Frequently Asked Questions
In this section we attempt to answer any questions you might have. We also advise you to read "Kendo For Beginners".
- What is Kendo?
- Can anyone take part in Kendo?
- What do I need to bring?
- Will I have to buy a lot of expensive equipment?
- Is Kendo dangerous?
- How does grading work in Kendo?
- What if I already have experience of Kendo?
Kendo in Japanese means the way of the sword and its practise has been central to Japanese society for many hundreds of years. During a particularly turbulent era of Japanese history, around the 16th century, called the Sengoku Jidai or 'Age of the Country At War' many schools of swordsmanship sprang up run by great masters. Each school had its own particular style and was associated with a particular clan - it was in these schools that the now legendary samurai learned their skills.
After the civil war and the introduction of muskets to Japan the need for samurai and their skills started to die out. This was seen as a shame by many who regarded the samurai and their code of honour and mental and physical discipline as a cornerstone to Japanese society. To preserve the samurai tradition, the most sucessful schools continued to train samurai; however, after many accidental deaths bamboo swords called shinai and armour were introduced.
Over the centuries the many hundreds of moves and stances have been reduced so that modern kendo consists of only a handful of basic moves, two main stances and only four target areas. Kendo is a now seen very much as a sport in Japan and it is hugely popular with most schools and universities. However, in Britain it still remains widely unknown.
Anyone can take part in Kendo and enjoy it, no matter what level you reach. Unlike many other martial arts, kendo does not rely on brute strength or physical force, but rather steady nerves, quick reactions and speed. This makes it an ideal sport for women, and on many occasions I have seen a smaller women easily beat a large man simply because they are able to react more quickly.
To take part in Kendo you will need a fair to good level of fitness. You will need to be supple with a good range of movement in both your arms and legs - you won't be required to maintain vigourous exercise for a long while but rather the ability to release all your energy in a single explosive burst.
Nothing! The club owns a supply of practice swords (bokken) and fencing swords (shinai), providing in the Beginner's Package. Through kind donations from Japan and other sources, the club also has several sets of armour (bogu) available for extended loan (please ask a committee member for the details on deposit and termly fee for the loan).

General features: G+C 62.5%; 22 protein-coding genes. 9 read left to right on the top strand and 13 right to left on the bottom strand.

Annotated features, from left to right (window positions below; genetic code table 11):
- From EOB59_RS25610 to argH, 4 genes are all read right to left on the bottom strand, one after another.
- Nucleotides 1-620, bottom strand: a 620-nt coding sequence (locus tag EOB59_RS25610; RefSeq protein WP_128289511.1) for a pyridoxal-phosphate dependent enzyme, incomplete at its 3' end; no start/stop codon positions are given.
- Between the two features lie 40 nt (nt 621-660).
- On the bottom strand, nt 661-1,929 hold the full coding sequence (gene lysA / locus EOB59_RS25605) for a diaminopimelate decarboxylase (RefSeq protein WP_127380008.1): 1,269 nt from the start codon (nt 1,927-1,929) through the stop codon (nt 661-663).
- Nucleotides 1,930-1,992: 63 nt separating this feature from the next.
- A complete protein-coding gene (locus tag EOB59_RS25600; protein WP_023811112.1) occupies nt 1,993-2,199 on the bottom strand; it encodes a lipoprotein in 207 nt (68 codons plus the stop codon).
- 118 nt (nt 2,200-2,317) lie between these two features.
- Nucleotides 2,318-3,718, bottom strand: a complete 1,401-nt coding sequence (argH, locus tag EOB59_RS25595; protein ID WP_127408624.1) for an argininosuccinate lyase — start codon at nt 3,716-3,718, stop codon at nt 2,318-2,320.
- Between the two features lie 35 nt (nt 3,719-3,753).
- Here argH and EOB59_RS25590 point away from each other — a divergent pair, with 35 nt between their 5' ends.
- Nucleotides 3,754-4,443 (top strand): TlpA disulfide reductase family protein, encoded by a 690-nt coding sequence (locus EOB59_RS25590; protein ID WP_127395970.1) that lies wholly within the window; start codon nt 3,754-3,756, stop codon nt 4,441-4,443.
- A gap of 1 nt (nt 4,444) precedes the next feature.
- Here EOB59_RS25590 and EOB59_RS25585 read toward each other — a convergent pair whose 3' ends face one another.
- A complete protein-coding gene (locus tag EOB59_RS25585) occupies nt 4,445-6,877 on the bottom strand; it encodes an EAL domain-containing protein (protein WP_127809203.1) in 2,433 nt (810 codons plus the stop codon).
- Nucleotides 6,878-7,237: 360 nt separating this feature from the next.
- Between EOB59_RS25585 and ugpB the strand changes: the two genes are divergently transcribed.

To start Kendo all you will need is a pair of jogging bottoms and a T-shirt. Once you become more involved and experienced you may wish to purchase your own Keikogi (practice jacket), Hakama (wide pleated divided skirt) and shinai.
When you have reached a certain standard, usually after about 4-6 months you will be offered the chance to wear armour, the club can usually rent you a set of bogu for a £75 deposit and then £20 per college term, about 4 months. However, if you wish to buy your own, sets are available from various sources from £180. We recommend using Eurokendo, the club’s official supplier.
In a word no, when you start kendo you will initially practice the basic moves without a partner so there is no chance of any injury. When you are good enough you will be allowed to wear bogu (kendo armour) and pracice against other Kendoka (kendo practitioners). Bogu is made from traditional materials and has been designed over hundreds of years to provide maximum protection during kendo practice. Bogu covers the head, face with a metal guard or fence, throat, chest, stomach, waist, thighs, hands and wrists. The sword shinai that is used is actually made of four peices of bamboo that make a loud noise when a hit is made but do not actually hurt. However kendo is heavy on the feet and beginners may find that bad, energetic kendo may lead to blisters. For more information about kendo armour see below.
If you have any pre-existing injuries (knee, back, hip etc) it is important to do a good warm up and stretching before the practice (just as it is important for everyone). Do let us know on your application form and talk to our instructors so that a special guidance can be provided.
Also, please note that it is important to check your equipments regularly (especially the shinai) to prevent you and other members from getting injured. Please take a look at the Kendo Equipment Manual (from Fukuda Budogu) for details.
Grades go from 6th Kyu for beginners to 1st Kyu (Ikkyu), then 1st Dan (Shodan) and up. Grades below 2nd Kyu are awarded for no charge at open gradings held by the club and may be skipped. From Ikkyu onwards they are awarded nationally and must be taken in sequence. Taking the Ikkyu examination costs £30 if you pass.
More information about grading can be found on the British Kendo Association website.
If you have practiced kendo before coming to Oxford, you would be welcome to join any of our practices straight away. Our members have a wide range of ability, so we hope you will settle in well.
The club has a small stock of second hand bogu, which we can loan to our members if required.